The purpose of Tit Sin Kyun is to train the internal and external bridge hands. It is said that Tit Sin Kyun uses physical techniques in order to train the Sam Faat or intent and skill of the practitioner. The external bridge hands trains the bridge, eyes, body, hip and stance whereas the internal bridge trains the heart, soul, intent and qi. The Practitioner must train until both the external and the internal bridge hands are blended together so that the Qi flows through the bridge hand resulting in an exponential increase in power generation to the bridge hand. When training in Tit Sin Kyun, it is essential for the practitioner to train until he or she attains a state of stillness in motion and motion in stillness.

Ding (定): stabilizing bridge – usually practiced with the “TZE” sound. Ding Bridge helps the practitioner train his bridge hand so that to achieve greater circulation in the arms through the use of dynamic tension resulting in greater power in the practitioner’s bridge hands. Grandmaster Lam Chun Chung often recommends the Ding bridge as an exercise that for the elderly to assist in improving circulation.


Chyun (串) – Inch Bridge – usually practiced with the “HEI” sound. This bridge emphasizes the use of inch force. In other words, the generation of force where there is short distance between the practitioner’s fist and the target. The Chyun Bridge is executed with the support of a twisting hip and stance to generate sufficient power to attack an opponent’s solar plexus. The Chyun Bridge is executed with a Biu Ji or finger jab. Again, this is to be differentiated from Wing Cheun where the practitioner only tenses upon the moment of impact. The Wing Chun inch punch relies upon speed and body structure and positioning to generate force. In Tit Sin Kyun, the practitioner focuses his necessary strength and applies such strength into the target area. As Grand Master Lam Chun Chung says, the practitioner literally ‘press’ the fist or palm onto the target area.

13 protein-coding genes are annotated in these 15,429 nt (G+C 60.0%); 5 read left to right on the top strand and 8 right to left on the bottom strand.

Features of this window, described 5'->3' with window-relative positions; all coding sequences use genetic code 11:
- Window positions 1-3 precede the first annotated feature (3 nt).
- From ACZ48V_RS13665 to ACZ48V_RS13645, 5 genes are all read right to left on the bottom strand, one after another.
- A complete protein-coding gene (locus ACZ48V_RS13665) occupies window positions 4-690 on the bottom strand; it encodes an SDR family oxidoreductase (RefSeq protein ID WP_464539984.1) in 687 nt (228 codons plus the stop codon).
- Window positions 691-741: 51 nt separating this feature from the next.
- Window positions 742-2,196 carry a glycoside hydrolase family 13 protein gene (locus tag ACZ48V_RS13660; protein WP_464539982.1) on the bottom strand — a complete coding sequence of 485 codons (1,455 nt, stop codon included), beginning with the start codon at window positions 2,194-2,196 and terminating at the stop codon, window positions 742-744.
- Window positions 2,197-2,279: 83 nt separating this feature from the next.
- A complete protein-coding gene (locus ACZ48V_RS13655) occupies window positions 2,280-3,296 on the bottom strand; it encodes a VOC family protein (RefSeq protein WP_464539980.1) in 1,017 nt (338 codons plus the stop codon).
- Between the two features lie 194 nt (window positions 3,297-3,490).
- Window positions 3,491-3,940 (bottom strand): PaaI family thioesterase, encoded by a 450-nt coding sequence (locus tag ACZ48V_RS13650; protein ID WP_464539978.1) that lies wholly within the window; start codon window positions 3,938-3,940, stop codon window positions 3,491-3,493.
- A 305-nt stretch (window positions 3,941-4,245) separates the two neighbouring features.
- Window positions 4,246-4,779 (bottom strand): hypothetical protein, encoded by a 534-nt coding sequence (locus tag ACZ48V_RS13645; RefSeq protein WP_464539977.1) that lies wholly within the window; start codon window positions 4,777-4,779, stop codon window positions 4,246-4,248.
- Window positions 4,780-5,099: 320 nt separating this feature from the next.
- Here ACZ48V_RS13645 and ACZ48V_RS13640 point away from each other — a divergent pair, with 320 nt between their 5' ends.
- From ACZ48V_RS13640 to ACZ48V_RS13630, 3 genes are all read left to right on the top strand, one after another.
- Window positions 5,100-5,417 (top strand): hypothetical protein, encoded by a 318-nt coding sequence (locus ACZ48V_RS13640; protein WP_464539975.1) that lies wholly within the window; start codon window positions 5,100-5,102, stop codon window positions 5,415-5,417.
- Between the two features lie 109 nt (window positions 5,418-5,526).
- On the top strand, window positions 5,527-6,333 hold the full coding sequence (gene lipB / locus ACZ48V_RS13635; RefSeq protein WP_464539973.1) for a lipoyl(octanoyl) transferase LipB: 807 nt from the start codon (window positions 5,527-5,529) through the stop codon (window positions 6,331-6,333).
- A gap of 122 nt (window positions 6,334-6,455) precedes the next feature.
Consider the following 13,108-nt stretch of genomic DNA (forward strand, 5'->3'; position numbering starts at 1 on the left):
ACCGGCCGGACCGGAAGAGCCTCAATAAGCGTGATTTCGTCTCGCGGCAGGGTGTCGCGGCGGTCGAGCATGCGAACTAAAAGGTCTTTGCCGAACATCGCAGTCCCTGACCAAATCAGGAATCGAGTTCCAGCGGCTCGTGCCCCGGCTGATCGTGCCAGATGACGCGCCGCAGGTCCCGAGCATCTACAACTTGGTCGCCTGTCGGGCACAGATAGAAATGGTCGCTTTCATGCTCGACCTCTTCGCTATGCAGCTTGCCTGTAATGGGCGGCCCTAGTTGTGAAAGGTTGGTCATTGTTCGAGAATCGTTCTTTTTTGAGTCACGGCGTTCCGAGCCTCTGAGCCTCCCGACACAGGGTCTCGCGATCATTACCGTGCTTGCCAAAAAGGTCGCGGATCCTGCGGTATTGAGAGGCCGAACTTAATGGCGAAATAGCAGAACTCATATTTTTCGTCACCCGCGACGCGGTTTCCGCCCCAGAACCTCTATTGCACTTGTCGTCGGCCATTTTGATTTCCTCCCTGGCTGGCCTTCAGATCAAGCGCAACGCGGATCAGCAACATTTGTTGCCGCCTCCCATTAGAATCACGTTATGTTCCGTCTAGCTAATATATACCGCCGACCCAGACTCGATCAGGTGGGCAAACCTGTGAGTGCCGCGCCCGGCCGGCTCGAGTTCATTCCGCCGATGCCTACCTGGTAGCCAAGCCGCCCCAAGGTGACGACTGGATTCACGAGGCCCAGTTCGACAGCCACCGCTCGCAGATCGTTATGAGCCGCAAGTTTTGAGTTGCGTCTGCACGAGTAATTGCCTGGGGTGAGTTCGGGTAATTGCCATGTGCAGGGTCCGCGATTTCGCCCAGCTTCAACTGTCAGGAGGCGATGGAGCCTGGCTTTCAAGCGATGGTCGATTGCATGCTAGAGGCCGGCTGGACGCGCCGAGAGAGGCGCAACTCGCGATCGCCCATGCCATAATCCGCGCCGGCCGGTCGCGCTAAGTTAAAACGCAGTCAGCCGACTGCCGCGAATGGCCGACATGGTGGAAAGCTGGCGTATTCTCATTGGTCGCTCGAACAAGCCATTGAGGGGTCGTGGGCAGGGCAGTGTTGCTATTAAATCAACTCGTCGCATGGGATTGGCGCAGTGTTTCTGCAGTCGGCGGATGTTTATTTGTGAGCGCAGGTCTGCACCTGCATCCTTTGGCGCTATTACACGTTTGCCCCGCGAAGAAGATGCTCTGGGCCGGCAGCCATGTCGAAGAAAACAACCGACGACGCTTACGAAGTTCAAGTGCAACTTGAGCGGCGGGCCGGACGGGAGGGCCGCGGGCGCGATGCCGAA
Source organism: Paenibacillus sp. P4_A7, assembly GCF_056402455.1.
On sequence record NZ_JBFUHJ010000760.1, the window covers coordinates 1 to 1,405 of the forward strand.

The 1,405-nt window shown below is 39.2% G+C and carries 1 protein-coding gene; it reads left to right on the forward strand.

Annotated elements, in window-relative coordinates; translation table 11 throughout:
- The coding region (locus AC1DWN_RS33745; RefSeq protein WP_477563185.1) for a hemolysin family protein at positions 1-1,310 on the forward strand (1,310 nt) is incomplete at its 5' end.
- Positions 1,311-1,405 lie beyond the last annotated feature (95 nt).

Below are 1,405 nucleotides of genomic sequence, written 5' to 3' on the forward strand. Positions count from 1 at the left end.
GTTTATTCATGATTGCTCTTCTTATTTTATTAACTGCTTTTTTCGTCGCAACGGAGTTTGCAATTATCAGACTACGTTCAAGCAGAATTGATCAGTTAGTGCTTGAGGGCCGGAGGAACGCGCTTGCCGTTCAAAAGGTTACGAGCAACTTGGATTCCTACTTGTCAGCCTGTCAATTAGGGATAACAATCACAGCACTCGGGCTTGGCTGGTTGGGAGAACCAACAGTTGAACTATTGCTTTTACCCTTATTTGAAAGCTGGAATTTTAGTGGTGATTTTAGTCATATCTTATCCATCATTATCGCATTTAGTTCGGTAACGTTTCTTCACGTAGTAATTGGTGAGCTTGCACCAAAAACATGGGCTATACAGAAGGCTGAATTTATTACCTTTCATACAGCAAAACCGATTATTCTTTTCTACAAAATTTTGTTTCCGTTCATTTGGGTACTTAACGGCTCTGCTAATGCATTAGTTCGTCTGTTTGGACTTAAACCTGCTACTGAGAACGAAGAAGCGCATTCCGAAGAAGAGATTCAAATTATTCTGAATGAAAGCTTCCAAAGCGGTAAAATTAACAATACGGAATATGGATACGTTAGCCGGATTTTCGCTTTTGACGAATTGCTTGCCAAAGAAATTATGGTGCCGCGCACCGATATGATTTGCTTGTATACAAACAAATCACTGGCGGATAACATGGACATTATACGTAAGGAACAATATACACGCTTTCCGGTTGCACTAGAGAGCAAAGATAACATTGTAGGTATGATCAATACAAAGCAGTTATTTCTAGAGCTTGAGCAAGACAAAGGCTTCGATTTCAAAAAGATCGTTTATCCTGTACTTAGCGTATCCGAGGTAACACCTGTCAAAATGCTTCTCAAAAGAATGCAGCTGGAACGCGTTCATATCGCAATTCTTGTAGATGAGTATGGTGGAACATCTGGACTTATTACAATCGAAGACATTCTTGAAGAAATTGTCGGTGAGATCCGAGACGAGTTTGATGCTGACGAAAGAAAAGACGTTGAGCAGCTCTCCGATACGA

Tai (提): Lifting Bridge – usually practiced with the “HEI” sound. This bridge emphasizes the lifting of the bridge. The most obvious lifting bridge is the Long Sau, used to be block an back fist to the head.


Lau (流): Flowing Bridge – usually not practiced with any sounds. The bridge emphasizes the training of dynamic tension in the bridge whilst moving it.


Wan (運): Sending/Transporting Bridge – In Tit Sin Kyun, the Wan element is used for changes between techniques and directions. This bridge emphasizes the training of dynamic tension in the both bridges whilst moving them. This bridge trains the necessary power so that one could use the bridge hand to controlling one’s opponent and to use the opponent’s force against him.


Jai (制): Controlling Bridge – usually practiced with the “NG” sound. This bridge again emphasizes pressing down and controlling the opponent’s bridge. 


Ding (訂): Settling Bridge – usually practiced with the pronunciation of the ‘Dik’ sound. This bridge embodies the Chinese saying Sai Leung But Chin Gan (or to use four ounces to deflect a thousand pounds). In Tit Sin Kyun, the bridge is practiced whilst applying dynamic tension to one finger to force down the opponent’s bridge.